Welfare bill suffers Lords defeat over child support
- 25 January 2012
- From the section UK Politics
The coalition has suffered its biggest defeat in the Lords since being elected over plans to charge single parents to use the Child Support Agency.
An amendment by Conservative peer Lord Mackay was backed by 270 votes to 128 - the largest in a series of defeats for the Welfare Reform Bill.
He argued it was unfair to charge lone parents who had tried and failed to get their ex-partners to pay maintenance.
The government said it would seek to overturn the defeat.
On Monday, the government was defeated in the Lords in a vote on its plans for a £26,000-a-year household benefit cap.
That amendment, put forward by the Bishop of Ripon and Leeds, was backed by Labour, Lib Dem and crossbench peers, but the government has insisted it will press ahead with the plan.
Wednesday's defeat over child support was by a majority of 142 - the previous largest defeat was a loss by 112 votes on plans to abolish the chief coroner.
The BBC's political correspondent Ben Geoghegan said the latest defeat was particularly significant, not just because of its scale but because the rebellion was led by a former Conservative minister and supported by so many party grandees.
The list of Tory rebels included former ministers Lord Lawson and Lord Carrington - who, like Lord Mackay, both served under Margaret Thatcher.
The current system costs the taxpayer £460m a year and ministers say it leaves 1.5 million children without effective financial support.
They want to encourage parents to come to their own arrangements rather than relying on the state to set child maintenance payments.
They are seeking to introduce an up front charge of £100 or £50 plus a levy of up to 12% on maintenance payments if a single parent had taken "reasonable" steps to get the other parent to come to a voluntary agreement on child support.
The government says the poorest parents will only have to pay £20 up front and charges will not apply in cases where there has been domestic violence.
But Lord Mackay said: "I am entirely in favour of that but if that proves impossible where the woman is at the stage where there is nothing more she can do, the only thing she can do is pay.
"And what does that do? If anything that might make her not go to the Child Support Agency at all and the child may lose their maintenance."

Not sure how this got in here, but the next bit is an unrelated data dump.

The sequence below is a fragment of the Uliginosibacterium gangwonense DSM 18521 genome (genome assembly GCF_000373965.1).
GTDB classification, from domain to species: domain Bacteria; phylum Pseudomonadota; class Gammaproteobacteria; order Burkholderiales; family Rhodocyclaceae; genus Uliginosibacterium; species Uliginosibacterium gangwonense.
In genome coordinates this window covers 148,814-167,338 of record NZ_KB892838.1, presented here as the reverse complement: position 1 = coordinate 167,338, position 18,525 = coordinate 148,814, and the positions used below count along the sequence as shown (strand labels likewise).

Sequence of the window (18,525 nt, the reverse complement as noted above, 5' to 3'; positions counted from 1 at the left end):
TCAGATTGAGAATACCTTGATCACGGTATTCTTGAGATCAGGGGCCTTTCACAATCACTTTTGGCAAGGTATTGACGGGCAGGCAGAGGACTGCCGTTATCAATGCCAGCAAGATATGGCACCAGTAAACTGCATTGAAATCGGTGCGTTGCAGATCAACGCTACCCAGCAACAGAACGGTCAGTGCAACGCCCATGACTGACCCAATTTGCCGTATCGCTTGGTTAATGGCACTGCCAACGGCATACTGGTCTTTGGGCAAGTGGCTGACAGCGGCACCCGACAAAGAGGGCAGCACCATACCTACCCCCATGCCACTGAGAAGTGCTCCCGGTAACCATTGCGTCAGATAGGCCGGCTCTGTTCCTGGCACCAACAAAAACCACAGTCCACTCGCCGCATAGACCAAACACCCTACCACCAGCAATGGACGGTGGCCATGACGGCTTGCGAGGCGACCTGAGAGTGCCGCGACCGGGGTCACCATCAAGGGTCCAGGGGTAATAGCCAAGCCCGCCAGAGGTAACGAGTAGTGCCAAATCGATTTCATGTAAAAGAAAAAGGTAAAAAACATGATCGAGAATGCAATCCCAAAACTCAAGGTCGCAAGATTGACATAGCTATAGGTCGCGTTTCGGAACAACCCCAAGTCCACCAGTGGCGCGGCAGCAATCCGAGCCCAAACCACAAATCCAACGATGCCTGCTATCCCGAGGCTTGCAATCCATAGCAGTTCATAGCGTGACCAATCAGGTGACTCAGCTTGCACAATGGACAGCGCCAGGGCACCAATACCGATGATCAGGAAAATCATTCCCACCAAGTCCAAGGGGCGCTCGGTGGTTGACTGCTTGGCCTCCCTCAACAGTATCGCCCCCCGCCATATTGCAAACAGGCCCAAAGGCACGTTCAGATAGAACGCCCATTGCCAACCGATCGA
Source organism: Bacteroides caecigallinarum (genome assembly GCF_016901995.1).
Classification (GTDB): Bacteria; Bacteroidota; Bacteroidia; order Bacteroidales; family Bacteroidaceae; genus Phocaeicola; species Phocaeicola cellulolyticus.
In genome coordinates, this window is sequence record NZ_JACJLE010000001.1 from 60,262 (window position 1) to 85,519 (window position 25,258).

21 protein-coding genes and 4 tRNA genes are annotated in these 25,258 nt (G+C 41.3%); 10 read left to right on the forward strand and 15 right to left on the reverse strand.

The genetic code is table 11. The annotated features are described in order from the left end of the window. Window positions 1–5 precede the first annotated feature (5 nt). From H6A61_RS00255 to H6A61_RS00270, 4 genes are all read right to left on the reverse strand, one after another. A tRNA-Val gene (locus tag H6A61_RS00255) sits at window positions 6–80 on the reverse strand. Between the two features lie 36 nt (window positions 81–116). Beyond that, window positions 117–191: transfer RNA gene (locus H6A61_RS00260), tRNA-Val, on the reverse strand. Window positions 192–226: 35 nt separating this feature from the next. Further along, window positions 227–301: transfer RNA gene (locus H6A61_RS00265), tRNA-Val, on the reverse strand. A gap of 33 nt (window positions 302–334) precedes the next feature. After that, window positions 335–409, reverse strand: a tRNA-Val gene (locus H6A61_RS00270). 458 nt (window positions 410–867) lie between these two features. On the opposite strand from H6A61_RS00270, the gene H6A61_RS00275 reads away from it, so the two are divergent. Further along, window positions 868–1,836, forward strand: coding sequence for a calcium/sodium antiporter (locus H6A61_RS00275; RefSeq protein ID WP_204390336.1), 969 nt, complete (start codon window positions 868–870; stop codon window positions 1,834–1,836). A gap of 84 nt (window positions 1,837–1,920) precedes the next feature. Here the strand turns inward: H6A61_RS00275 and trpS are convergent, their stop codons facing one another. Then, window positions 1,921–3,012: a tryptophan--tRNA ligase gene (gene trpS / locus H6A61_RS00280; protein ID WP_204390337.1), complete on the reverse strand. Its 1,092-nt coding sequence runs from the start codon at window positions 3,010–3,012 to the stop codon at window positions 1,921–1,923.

Labour peer Lord Morris said he was "aghast" at the plan, asking: "What is the purpose of imposing on the most vulnerable people a charge of this kind?"
Tory peer Lord Newton of Braintree said he had "no problem with the case for reform", but the proposals were "not just".
Cross-bencher Baroness Butler-Sloss, a former family barrister and judge, said there were fathers "who would simply not pay".
She told peers: "The idea that a mother in very poor circumstances, where the father has left her with young children, who finds herself having to seek social benefit from the state which she may not have sought before ... she then has to pay a fee for the welfare of her children, where she may not have any money and he may have some, it is profoundly unfair."
Speaking on behalf of the government, minister Lord De Mauley said Lord Mackay's amendment would require the state "to try to arbitrate" on whether a parent had taken reasonable steps.
He said parents could challenge the decision, adding to the "cost and complexity" of the system, and even if they were allowed to offer a "self-declaration" that they had taken all reasonable steps, the scheme would cost £200 million to the end of March 2019.
He said there must be a "clear financial incentive" to encourage parents to reach their own maintenance settlements, adding: "We no longer require parents to use the CSA. We do not want it to be the default option.
"We don't want to return to the days when the state is encouraging parents to blame each other."
A spokesman for the Department for Work and Pensions said: "We are disappointed that the Lords seem content to leave in place a system that has consistently failed children and we will seek to overturn this in the House of Commons.
"Our reforms would see a doubling of support for families going through a break-up to come to their own financial arrangements with a far improved statutory scheme in place for those that really need it.
"It is right and fair that there is a charge for using a service that can cost the taxpayer around £25,000 per case and almost half a billion pounds per year."